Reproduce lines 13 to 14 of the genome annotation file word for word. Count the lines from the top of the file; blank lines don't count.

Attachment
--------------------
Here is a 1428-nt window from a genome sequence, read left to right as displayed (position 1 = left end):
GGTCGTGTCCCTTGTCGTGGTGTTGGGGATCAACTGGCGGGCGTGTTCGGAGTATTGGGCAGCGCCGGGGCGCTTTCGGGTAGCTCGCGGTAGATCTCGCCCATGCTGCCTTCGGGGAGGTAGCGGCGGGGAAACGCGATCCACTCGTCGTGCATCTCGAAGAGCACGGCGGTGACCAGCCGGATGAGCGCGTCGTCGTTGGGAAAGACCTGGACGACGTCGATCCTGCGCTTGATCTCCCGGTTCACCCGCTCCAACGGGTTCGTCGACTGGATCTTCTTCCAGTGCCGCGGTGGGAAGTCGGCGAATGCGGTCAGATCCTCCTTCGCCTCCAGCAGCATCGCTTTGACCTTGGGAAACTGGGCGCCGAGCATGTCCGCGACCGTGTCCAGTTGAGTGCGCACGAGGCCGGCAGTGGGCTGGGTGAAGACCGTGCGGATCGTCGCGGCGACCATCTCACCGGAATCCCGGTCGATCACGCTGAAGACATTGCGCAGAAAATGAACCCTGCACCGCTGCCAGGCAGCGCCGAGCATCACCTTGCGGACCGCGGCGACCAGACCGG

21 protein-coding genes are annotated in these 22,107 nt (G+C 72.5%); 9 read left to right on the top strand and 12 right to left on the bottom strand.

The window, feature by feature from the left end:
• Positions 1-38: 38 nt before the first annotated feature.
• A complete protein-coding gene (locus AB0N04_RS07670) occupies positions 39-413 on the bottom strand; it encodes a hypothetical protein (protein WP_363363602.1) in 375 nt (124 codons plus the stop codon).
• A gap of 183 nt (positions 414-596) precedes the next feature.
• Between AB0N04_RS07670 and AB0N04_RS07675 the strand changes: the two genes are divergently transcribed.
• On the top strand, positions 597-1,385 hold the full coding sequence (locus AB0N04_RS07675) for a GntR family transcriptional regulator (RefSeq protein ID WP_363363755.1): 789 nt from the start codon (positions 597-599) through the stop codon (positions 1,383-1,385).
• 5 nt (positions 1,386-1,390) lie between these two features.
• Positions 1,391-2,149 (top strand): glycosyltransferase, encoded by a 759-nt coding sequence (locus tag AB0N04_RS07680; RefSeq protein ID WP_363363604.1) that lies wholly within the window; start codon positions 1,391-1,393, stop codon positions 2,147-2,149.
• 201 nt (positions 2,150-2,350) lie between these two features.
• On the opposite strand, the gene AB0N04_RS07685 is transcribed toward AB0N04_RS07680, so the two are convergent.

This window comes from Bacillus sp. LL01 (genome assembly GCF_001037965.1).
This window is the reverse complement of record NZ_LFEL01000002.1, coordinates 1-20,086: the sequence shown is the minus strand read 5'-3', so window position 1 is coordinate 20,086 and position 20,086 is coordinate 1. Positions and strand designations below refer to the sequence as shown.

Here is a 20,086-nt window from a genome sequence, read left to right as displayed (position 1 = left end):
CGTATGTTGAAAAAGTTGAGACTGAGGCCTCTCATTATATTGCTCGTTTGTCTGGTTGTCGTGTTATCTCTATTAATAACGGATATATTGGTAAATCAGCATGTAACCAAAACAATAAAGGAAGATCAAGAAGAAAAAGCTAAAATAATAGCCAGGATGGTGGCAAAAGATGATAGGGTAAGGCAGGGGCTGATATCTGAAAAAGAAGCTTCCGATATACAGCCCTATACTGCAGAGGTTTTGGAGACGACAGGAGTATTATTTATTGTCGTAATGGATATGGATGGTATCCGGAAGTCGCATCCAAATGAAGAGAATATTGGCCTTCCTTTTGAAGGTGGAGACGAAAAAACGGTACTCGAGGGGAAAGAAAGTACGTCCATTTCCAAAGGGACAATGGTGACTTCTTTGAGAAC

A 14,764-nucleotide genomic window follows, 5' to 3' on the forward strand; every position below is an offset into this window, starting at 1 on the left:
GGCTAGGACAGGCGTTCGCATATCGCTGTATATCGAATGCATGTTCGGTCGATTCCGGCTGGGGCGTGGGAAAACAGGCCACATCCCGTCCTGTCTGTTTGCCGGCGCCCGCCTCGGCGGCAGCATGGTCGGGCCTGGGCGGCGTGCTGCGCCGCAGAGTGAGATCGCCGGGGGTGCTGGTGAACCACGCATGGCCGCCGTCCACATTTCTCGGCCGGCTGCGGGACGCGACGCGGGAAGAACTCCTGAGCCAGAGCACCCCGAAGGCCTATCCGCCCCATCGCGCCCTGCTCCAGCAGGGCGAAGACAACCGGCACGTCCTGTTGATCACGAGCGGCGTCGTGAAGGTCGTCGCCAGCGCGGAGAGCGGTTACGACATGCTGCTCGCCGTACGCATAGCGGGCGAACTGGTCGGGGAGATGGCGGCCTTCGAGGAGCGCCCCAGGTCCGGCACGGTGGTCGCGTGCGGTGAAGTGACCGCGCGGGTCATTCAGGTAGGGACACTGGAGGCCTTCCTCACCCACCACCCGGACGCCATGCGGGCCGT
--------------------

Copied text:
• On the opposite strand, the gene AB0N04_RS07685 is transcribed toward AB0N04_RS07680, so the two are convergent.

This window comes from Bacillus sp. LL01 (genome assembly GCF_001037965.1).